Fri Dec 03, 2021 1:01 pm
Login Register Lost Password? Contact Us


JOIN options

Questions around writing code and queries

Tue Sep 07, 2021 8:54 pm Change Time Zone

I'm working with some code that is demonstrating some unusual behavior.
I have two datasets: ds_001 (built from a TABLE statement) with 25 records.
Primary field STRING06 KEYFIELD.
ds_002 DEDUP(SORT( sourceData, KEYFIELD), KEYFIELD); with 1,256 recs
Primary field STRING06 KEYFIELD.
ds_001 is distributed by KEYFIELD. ds_002 is not.

JOIN_DATA := JOIN( ds_001
, ds_002
, LEFT.KEYFIELD = RIGHT.KEYFIELD
, TRANSFORM( RECORDOF(LEFT)
, SELF.CO_NAME := RIGHT.CO_NAME;
SELF := LEFT;
)
, SMART
, LOCAL // because ds_001 is distributed
);
I end up with no records in JOIN_DATA. I have displayed both files and I have proven both files contain matching KEYFIELD data. I attempted changing the SMART to LOOKUP and to MANY - all produced an empty file (no matches). These options basically say the right recordset (if the count is low enough) will be copied to all the nodes before the JOIN.

I think ds_002 having 1,256 records, this would be low enough for that to be true.

I have come to the conclusion that because ds_001 has only 25 records, that SMART/LOOKYP/MANY is ignored and the JOIN is attempted as distributed and since ds_002 is not distributed, NOTHING will match. If I pull the DISTRIBUTE off ds_001 and JOIN / HASH, I get a 100% match in JOIN_DATA. Same thing if I DISTRIBUTE ds_002 by KEYFIELD: SMART/LOOKYP/MANY gets a 100% match in JOIN_DATA.

Am I correct in thinking the record size of ds_001 vs. ds_002 (left vs. right) is the reason?
John Meier
 
Posts: 18
Joined: Wed Jun 29, 2016 7:45 pm

Wed Sep 08, 2021 5:56 pm Change Time Zone

John,
Am I correct in thinking the record size of ds_001 vs. ds_002 (left vs. right) is the reason?
The first thing I notice is your use of the LOCAL option when every other option you try (SMART/LOOKUP/ALL) creates implicitly local operations anyway. So I would start by using SMART and losing the LOCAL and see if that works for you. Then go on to trying the LOOKUP and ALL options (also without LOCAL present).

One other thing: the typical use of JOIN would have the "large" dataset as the first parameter and the smaller as the second. So try switching the two around.

I would also eliminate the DISTRIBUTE, since you originally wanted SMART to pick your best option anyway.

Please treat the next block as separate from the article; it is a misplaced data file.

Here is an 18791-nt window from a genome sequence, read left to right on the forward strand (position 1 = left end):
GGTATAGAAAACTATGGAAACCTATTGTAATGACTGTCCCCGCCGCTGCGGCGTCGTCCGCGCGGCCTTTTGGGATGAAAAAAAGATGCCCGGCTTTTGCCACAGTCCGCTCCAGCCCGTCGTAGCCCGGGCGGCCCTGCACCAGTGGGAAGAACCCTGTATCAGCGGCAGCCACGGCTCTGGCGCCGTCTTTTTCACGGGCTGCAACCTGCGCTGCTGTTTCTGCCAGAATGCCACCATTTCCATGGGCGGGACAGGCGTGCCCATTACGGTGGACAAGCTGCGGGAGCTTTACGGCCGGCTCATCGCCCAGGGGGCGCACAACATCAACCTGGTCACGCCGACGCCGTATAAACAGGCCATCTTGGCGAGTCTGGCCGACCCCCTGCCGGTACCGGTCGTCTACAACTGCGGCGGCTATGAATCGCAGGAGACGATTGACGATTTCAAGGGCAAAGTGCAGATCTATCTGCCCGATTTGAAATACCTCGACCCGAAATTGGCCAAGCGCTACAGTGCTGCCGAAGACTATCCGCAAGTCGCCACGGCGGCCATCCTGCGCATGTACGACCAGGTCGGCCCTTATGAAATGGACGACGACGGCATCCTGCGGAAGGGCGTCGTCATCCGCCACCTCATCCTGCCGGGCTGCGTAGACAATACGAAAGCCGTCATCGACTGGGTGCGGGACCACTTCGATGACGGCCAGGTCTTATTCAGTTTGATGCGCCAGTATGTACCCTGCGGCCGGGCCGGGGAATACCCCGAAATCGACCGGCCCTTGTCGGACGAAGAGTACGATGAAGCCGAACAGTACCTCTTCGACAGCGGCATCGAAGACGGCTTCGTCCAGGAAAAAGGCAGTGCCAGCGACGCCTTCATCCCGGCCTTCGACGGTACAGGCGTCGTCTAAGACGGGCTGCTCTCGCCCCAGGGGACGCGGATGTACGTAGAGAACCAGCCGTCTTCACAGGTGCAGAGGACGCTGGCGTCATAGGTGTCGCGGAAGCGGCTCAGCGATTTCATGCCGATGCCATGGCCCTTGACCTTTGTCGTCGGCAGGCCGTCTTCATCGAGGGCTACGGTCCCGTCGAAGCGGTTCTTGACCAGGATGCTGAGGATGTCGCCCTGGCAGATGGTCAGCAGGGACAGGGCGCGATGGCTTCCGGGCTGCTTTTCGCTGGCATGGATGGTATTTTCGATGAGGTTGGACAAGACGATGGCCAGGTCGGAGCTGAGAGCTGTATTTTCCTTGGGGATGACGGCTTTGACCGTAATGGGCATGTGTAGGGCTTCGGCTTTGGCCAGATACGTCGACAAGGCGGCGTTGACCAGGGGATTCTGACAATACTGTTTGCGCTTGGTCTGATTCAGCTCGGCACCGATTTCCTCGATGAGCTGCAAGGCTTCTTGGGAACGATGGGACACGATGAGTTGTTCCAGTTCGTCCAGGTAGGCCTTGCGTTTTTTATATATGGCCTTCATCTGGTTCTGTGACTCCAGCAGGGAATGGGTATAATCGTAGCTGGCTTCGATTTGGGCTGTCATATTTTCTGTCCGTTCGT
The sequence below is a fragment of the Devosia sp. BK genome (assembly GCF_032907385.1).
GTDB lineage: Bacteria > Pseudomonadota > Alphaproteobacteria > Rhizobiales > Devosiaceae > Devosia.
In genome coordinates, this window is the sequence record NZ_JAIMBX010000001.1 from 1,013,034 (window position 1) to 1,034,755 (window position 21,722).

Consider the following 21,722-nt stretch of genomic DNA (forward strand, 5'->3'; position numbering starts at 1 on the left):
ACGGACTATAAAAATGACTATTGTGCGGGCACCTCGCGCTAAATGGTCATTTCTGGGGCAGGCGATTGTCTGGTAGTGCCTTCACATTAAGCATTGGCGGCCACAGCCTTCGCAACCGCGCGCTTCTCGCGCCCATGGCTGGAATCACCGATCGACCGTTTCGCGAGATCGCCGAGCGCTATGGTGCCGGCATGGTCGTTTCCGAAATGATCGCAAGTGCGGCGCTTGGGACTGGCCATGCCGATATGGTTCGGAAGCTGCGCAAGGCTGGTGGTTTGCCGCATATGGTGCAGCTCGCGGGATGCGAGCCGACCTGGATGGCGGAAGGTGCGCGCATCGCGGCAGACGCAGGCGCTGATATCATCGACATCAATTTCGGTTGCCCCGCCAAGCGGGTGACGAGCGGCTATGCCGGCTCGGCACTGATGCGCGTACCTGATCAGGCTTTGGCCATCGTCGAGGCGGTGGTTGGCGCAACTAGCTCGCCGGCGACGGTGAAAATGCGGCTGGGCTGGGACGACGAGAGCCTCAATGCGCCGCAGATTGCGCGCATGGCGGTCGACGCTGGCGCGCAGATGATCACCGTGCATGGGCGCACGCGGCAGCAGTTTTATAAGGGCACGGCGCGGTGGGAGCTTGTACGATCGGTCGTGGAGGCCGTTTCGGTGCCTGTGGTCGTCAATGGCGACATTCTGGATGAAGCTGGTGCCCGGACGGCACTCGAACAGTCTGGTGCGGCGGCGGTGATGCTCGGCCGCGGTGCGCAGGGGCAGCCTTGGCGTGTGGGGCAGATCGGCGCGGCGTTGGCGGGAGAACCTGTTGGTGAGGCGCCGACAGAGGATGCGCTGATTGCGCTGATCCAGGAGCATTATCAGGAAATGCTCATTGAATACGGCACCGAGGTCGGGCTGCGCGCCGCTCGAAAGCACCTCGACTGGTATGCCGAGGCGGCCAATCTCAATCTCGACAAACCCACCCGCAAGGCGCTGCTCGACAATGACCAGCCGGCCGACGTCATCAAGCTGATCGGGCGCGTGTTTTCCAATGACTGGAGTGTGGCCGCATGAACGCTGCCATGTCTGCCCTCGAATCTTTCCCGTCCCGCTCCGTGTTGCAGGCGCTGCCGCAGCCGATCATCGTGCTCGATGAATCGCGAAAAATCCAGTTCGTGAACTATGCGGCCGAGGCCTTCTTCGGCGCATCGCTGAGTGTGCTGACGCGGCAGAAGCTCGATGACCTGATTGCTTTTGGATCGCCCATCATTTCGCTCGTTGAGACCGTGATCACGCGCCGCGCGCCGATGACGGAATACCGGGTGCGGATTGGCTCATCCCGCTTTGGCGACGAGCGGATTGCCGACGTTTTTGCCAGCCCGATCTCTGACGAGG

Let me know what results you get with those changes.

HTH,

Richard
rtaylor
Community Advisory Board Member
Community Advisory Board Member
 
Posts: 1606
Joined: Wed Oct 26, 2011 7:40 pm

Thu Sep 09, 2021 1:28 pm Change Time Zone

I had to use LOCAL because ds_001 was distributed (which I couldn't understand why since it was only 25 records in size). And despite it being smaller, it was on the LEFT side of the JOIN because it was attempting to pull a name from the RIGHT dataset when the KEY_FIELDs matched. I tried all of the JOIN options (with the forced LOCAL) and none matched. I distributed ds_002 (1,256 records), dropped the options, kept the LOCAL and it worked. I then dropped the DISTRIBUTEs, dropped the options, switched the LOCAL to HASH and it worked. I have since reworked the code so it doesn't DISTRIBUTE. I was looking to see if my assumptions about why the options weren't working made sense or not.
John Meier
 
Posts: 18
Joined: Wed Jun 29, 2016 7:45 pm

Thu Sep 09, 2021 1:53 pm Change Time Zone

BTW - the reworked JOIN uses the two non-DISTRIBUTEd files along with the SMART option.
John Meier
 
Posts: 18
Joined: Wed Jun 29, 2016 7:45 pm

Thu Sep 09, 2021 2:09 pm Change Time Zone

John,
I had to use LOCAL because ds_001 was distributed (which I couldn't understand why since it was only 25 records in size).
I assume you thought that because the compiler gave you a warning saying you "used DISTRIBUTE without LOCAL" but it was only a warning, so you did not have to use LOCAL.
And despite it being smaller, it was on the LEFT side of the JOIN because it was attempting to pull a name from the RIGHT dataset when the KEY_FIELDs matched.
Since you're just looking for matches between the two (an inner JOIN), it doesn't matter which order the two datasets are in for that logic. However, it does matter when you're talking about very large datasets where one is considerably larger than the other. In that case, it's typical to put the large one as the LEFT dataset (1st parm) and the small one as the RIGHT (2nd parm). Since your datasets are both very small, it doesn't matter which order they're in.
I tried all of the JOIN options (with the forced LOCAL) and none matched. I distributed ds_002 (1,256 records), dropped the options, kept the LOCAL and it worked. I then dropped the DISTRIBUTEs, dropped the options, switched the LOCAL to HASH and it worked. I have since reworked the code so it doesn't DISTRIBUTE.
Because the record set has only 25 records, DISTRIBUTE is unnecessary, and putting it in the second parm means that SMART has fewer records to copy to every node if it decides to make it an ALL JOIN for you.
I was looking to see if my assumptions about why the options weren't working made sense or not.
No, your assumption that it was the number of records in the two record sets was incorrect. Basically, you were just making a common mistake -- making the whole thing too complex (over-thinking the issue). Most of the options on JOIN are meant for working with huge datasets. With your data, a simple inner JOIN is all you really need, without any other options, because there's too little data to see any difference in performance with or without SMART or ALL or ...

HTH,

Richard
rtaylor
Community Advisory Board Member
Community Advisory Board Member
 
Posts: 1606
Joined: Wed Oct 26, 2011 7:40 pm


Return to Programming

Who is online

Users browsing this forum: Bing [Bot] and 1 guest

cron